Under a canopy of trees in Woodbury resident Danae Bruning’s backyard, a variety of green plants provide ground cover.

But Bruning didn’t plant them herself. Much of the groundcover is considered weeds, and two of the most prevalent in Bruning’s yard are buckthorn and garlic mustard. Both are recognized as “noxious weeds,” a category of invasive plants, by the Minnesota Department of Agriculture and Department of Natural Resources.

Invasive plants are non-native and often harmful to their surroundings, according to the Midwest Invasive Plant Network. However, not all non-native plants are harmful - only the most aggressive earn the “invasive” label. These plants reproduce quickly and can substantially change the environment they grow in.

Buckthorn is one of the most notorious invasives in the area, quickly taking over in spaces native plants usually thrive. This can make it harder for wildlife to find food and can prevent tree saplings from taking root.

In an effort to spread awareness, Bruning invited Anna Barker, a Washington County master gardener, to speak at the Crackleberry Trail neighborhood’s annual meeting in June. Barker said her goal for the talk was to teach residents how to identify invasive plants and let them know what to do when they encounter them.

“You have these little pockets where you get people together and talk about the invasives - that’s how you spread awareness,” Bruning said.

Bruning has also taken removal of invasives into her own hands, spending up to two hours at a time pulling these plants from her yard. At two acres, it’s one of the smaller pieces of land in the Crackleberry Trail neighborhood, she said.

Bruning says invasive plants have also “totally ruined” local parks, including La Lake Park in Woodbury and Woodridge Park in Cottage Grove.

Washington County’s Natural Resource Coordinator, Dan MacSwain, said the county has multiple approaches to combating invasive plants in regional parks, including the use of chainsaws, fire and goats for the initial removal, and then following up with other means. MacSwain said the county is trying to expand its use of goats, like those dispatched to St. Paul parkland earlier this year and Cottage Grove in October 2016. He said they’re effective and one way to avoid the use of herbicides, which have had “mixed” results.

When the county first begins working in an area, MacSwain said it’s a “multi-year process” to start getting control of invasives.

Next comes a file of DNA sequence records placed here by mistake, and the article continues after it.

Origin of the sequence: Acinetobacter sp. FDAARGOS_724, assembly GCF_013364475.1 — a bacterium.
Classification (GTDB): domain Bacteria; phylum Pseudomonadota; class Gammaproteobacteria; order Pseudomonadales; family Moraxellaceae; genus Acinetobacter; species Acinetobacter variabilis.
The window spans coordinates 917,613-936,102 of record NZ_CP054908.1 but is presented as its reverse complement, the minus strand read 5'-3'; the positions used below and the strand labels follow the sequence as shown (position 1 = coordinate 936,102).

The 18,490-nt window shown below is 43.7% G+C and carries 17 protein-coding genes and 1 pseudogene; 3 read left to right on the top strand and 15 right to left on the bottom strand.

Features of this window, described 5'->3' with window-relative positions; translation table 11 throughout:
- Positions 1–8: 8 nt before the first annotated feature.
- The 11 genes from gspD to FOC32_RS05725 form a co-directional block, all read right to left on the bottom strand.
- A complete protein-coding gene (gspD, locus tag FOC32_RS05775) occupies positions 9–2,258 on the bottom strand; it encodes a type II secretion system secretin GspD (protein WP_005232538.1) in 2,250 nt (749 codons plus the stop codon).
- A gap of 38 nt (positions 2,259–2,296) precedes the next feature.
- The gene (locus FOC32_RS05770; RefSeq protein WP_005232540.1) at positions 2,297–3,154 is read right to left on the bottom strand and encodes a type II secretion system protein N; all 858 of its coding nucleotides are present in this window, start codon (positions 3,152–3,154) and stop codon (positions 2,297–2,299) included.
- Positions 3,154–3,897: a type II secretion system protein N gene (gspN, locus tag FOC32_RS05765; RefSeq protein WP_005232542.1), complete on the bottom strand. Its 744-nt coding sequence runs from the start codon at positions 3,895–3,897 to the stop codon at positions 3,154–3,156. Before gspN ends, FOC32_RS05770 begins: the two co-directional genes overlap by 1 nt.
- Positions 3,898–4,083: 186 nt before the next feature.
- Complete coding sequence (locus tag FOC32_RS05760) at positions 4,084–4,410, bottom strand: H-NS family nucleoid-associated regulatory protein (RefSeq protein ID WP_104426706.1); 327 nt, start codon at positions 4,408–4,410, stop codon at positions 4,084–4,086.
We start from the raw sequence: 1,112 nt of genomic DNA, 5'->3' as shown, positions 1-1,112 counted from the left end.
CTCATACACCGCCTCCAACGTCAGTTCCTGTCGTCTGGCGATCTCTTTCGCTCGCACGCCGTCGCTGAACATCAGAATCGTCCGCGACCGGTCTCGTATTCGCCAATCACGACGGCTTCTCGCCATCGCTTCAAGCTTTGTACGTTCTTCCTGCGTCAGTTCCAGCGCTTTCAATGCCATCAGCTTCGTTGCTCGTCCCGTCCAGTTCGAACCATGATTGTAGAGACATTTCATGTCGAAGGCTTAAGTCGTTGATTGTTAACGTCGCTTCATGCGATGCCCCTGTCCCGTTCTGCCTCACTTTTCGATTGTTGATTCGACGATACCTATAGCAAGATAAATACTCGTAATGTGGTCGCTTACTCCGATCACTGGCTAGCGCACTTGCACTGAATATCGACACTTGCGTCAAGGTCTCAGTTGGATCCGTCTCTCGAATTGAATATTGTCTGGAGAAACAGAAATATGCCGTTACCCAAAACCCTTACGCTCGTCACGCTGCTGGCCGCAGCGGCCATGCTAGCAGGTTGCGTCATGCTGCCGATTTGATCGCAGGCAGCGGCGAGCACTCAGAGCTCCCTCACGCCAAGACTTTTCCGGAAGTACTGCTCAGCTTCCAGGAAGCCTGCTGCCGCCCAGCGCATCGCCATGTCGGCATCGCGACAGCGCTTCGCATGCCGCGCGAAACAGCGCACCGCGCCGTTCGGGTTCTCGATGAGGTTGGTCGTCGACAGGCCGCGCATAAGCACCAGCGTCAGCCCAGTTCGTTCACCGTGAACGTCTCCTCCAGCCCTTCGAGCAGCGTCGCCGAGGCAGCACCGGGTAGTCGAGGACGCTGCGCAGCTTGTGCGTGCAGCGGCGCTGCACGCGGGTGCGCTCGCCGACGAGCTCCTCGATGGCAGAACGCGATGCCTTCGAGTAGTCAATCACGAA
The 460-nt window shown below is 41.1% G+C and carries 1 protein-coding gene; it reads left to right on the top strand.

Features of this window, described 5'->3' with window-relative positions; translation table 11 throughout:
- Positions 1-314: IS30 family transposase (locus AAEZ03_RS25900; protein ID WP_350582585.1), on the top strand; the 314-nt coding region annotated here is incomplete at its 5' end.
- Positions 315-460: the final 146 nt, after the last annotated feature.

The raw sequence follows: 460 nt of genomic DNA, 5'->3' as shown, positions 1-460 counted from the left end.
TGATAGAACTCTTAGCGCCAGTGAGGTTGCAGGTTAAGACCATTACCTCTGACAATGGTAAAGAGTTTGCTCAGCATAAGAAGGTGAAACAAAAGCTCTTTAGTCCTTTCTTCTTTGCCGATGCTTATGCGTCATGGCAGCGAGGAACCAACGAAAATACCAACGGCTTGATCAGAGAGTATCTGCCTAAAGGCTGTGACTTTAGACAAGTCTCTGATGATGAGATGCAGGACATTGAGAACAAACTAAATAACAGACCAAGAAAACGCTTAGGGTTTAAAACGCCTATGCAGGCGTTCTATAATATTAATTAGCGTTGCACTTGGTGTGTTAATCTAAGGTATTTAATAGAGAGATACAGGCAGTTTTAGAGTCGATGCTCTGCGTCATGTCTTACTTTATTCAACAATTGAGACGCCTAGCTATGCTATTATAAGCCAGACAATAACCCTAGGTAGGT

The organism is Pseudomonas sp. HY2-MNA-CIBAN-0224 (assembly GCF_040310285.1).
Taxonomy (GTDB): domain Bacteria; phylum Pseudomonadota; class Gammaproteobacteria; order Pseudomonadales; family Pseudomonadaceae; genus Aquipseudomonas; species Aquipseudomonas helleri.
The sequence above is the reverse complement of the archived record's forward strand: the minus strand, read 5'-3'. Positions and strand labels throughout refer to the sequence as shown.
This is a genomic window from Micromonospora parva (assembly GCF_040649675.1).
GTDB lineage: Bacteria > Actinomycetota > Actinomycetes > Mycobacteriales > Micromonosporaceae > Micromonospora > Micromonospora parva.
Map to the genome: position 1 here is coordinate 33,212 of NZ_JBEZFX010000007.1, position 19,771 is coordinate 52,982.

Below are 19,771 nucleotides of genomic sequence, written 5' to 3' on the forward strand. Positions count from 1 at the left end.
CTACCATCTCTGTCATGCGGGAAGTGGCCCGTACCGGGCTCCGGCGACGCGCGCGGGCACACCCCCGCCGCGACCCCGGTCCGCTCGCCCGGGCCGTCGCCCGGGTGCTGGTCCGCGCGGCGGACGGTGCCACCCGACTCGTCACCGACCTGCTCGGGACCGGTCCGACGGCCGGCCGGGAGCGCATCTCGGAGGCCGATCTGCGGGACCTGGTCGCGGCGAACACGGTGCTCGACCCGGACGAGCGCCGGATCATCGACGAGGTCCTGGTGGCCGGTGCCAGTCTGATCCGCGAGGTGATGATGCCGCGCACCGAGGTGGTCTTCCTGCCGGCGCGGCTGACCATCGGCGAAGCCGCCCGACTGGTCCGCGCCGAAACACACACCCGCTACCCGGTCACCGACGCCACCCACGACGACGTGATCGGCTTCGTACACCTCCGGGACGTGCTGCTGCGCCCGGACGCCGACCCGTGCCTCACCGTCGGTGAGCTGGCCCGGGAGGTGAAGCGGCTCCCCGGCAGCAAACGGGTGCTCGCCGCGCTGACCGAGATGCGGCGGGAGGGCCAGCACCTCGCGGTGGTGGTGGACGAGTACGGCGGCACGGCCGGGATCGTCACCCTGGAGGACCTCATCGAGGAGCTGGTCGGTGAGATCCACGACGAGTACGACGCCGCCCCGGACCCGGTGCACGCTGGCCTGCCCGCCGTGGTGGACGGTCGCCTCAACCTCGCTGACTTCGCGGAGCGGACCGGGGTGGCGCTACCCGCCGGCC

“We’re not going to eradicate it anytime soon,” he said.

Lake Elmo Park Reserve, Cottage Grove Ravine Regional Park and St. Croix Bluffs Regional Park are the main places the county has been fighting invasive plants, he said.

In Bruning’s opinion, what Washington County is doing isn’t working.

“It makes me sad,” she said.

While MacSwain and the county deals primarily in regional parks, the Washington Conservation District works more with private residents.

Tara Kline is a natural resource specialist for the Washington Conservation District, a Washington County organization dedicated to soil and water protection. Kline said the conservation district currently has no funding for the removal of invasive plant species on public or private land.

Because of this, “learning what are invasive plant species, how to control (them) on your property and how to report it is a good first step,” Kline said.

What you can do

Depending on the plant type, the Department of Natural Resources advises residents to kill, but not remove, invasive plants when possible. If plants do need to be removed from the area, the department says people should take them to a site regulated by the Minnesota Pollution Control Agency. These sites compost in a way that prevents the invasive plants from spreading. To find a regulated location, such as The Mulch Store in Rosemount, residents can use findacomposter.com.

Importantly, disposing of invasives in regular trash cans is illegal in the state, and a permit is needed to lawfully transport them. More information about the removal and disposal of invasive plant species can be found on the Minnesota Department of Agriculture’s website.

PlayCleanGo, an initiative funded partly by the Department of Natural Resources, also works to educate people about the spread of invasive species in order to prevent it.

There are small grants available for private landowners through the Minnesota Department of Natural Resources and local watershed districts. The first step is setting up a free site visit with the conservation district, in which staff visit the area of concern and give guidance to the resident based on what they see, Kline said. More information can be found at www.mnwcd.org/invasive-plants.

The conservation district is also offering free workshops teaching invasive plant identification and control methods at the following times:

  • 5:30-7:30 p.m. Tuesday, Sept. 18, at Big Marine Park Reserve
  • 1-3 p.m. Saturday, Sept. 22, at Lake Elmo Park Reserve

Kline suggested residents call their state representatives and request more funding for removal on both public and private lands.

Barker also noted that funding is scarce for county and state removal programs, and said that more will be done only if the public is energized.

All the effort Bruning puts into taming invasive plants, both physically and by spreading the word, has made her son ask her why she does it.

“Because if I don’t do it, no one else will,” Bruning said she told him. “I want this land for you and your kids.”

The Washington Conservation District asks that residents report new sightings of invasive species and include the approximate address or location where the plant is growing at 651-330-8220. Residents should also contact the Minnesota Department of Agriculture at 1-888-545-6684 or arrest.the.pest@state.mn.us. Invasives can also be reported using the Early Detection and Distribution Mapping System app, or at www.eddmaps.org.